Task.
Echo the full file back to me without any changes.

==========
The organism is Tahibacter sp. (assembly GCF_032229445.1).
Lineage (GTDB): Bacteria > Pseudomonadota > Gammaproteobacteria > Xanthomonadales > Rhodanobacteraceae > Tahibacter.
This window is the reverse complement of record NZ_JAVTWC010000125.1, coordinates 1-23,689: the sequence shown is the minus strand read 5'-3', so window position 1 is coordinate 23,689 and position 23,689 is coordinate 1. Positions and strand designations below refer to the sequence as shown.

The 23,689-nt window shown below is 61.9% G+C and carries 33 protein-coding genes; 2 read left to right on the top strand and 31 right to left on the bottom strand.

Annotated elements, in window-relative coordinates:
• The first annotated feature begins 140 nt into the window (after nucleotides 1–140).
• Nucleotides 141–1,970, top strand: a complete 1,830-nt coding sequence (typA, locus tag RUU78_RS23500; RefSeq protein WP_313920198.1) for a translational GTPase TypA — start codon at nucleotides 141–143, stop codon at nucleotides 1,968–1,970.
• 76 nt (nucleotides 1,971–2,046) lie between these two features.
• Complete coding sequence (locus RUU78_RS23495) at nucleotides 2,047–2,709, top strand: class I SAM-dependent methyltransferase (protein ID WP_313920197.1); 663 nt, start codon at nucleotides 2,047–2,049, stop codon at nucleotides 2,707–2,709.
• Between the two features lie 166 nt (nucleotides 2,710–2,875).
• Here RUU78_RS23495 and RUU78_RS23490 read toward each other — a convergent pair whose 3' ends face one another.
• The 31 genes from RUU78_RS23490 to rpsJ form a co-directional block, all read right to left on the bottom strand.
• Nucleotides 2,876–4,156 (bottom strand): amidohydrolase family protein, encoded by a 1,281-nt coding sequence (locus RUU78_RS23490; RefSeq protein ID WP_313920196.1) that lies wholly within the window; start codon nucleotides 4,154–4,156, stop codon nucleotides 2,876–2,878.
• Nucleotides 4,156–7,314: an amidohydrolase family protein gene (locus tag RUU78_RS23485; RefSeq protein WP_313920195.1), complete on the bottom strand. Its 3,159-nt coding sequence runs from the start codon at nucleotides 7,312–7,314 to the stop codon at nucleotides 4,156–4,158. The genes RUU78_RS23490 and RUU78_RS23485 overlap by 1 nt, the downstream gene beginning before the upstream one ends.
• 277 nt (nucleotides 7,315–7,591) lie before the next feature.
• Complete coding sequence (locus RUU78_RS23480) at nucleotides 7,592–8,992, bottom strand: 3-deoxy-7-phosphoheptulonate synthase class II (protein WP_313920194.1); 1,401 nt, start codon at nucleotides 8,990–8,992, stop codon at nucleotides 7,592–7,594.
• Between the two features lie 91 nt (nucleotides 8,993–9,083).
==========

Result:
The organism is Tahibacter sp. (assembly GCF_032229445.1).
Lineage (GTDB): Bacteria > Pseudomonadota > Gammaproteobacteria > Xanthomonadales > Rhodanobacteraceae > Tahibacter.
This window is the reverse complement of record NZ_JAVTWC010000125.1, coordinates 1-23,689: the sequence shown is the minus strand read 5'-3', so window position 1 is coordinate 23,689 and position 23,689 is coordinate 1. Positions and strand designations below refer to the sequence as shown.

The 23,689-nt window shown below is 61.9% G+C and carries 33 protein-coding genes; 2 read left to right on the top strand and 31 right to left on the bottom strand.

Annotated elements, in window-relative coordinates:
• The first annotated feature begins 140 nt into the window (after nucleotides 1–140).
• Nucleotides 141–1,970, top strand: a complete 1,830-nt coding sequence (typA, locus tag RUU78_RS23500; RefSeq protein WP_313920198.1) for a translational GTPase TypA — start codon at nucleotides 141–143, stop codon at nucleotides 1,968–1,970.
• 76 nt (nucleotides 1,971–2,046) lie between these two features.
• Complete coding sequence (locus RUU78_RS23495) at nucleotides 2,047–2,709, top strand: class I SAM-dependent methyltransferase (protein ID WP_313920197.1); 663 nt, start codon at nucleotides 2,047–2,049, stop codon at nucleotides 2,707–2,709.
• Between the two features lie 166 nt (nucleotides 2,710–2,875).
• Here RUU78_RS23495 and RUU78_RS23490 read toward each other — a convergent pair whose 3' ends face one another.
• The 31 genes from RUU78_RS23490 to rpsJ form a co-directional block, all read right to left on the bottom strand.
• Nucleotides 2,876–4,156 (bottom strand): amidohydrolase family protein, encoded by a 1,281-nt coding sequence (locus RUU78_RS23490; RefSeq protein ID WP_313920196.1) that lies wholly within the window; start codon nucleotides 4,154–4,156, stop codon nucleotides 2,876–2,878.
• Nucleotides 4,156–7,314: an amidohydrolase family protein gene (locus tag RUU78_RS23485; RefSeq protein WP_313920195.1), complete on the bottom strand. Its 3,159-nt coding sequence runs from the start codon at nucleotides 7,312–7,314 to the stop codon at nucleotides 4,156–4,158. The genes RUU78_RS23490 and RUU78_RS23485 overlap by 1 nt, the downstream gene beginning before the upstream one ends.
• 277 nt (nucleotides 7,315–7,591) lie before the next feature.
• Complete coding sequence (locus RUU78_RS23480) at nucleotides 7,592–8,992, bottom strand: 3-deoxy-7-phosphoheptulonate synthase class II (protein WP_313920194.1); 1,401 nt, start codon at nucleotides 8,990–8,992, stop codon at nucleotides 7,592–7,594.
• Between the two features lie 91 nt (nucleotides 8,993–9,083).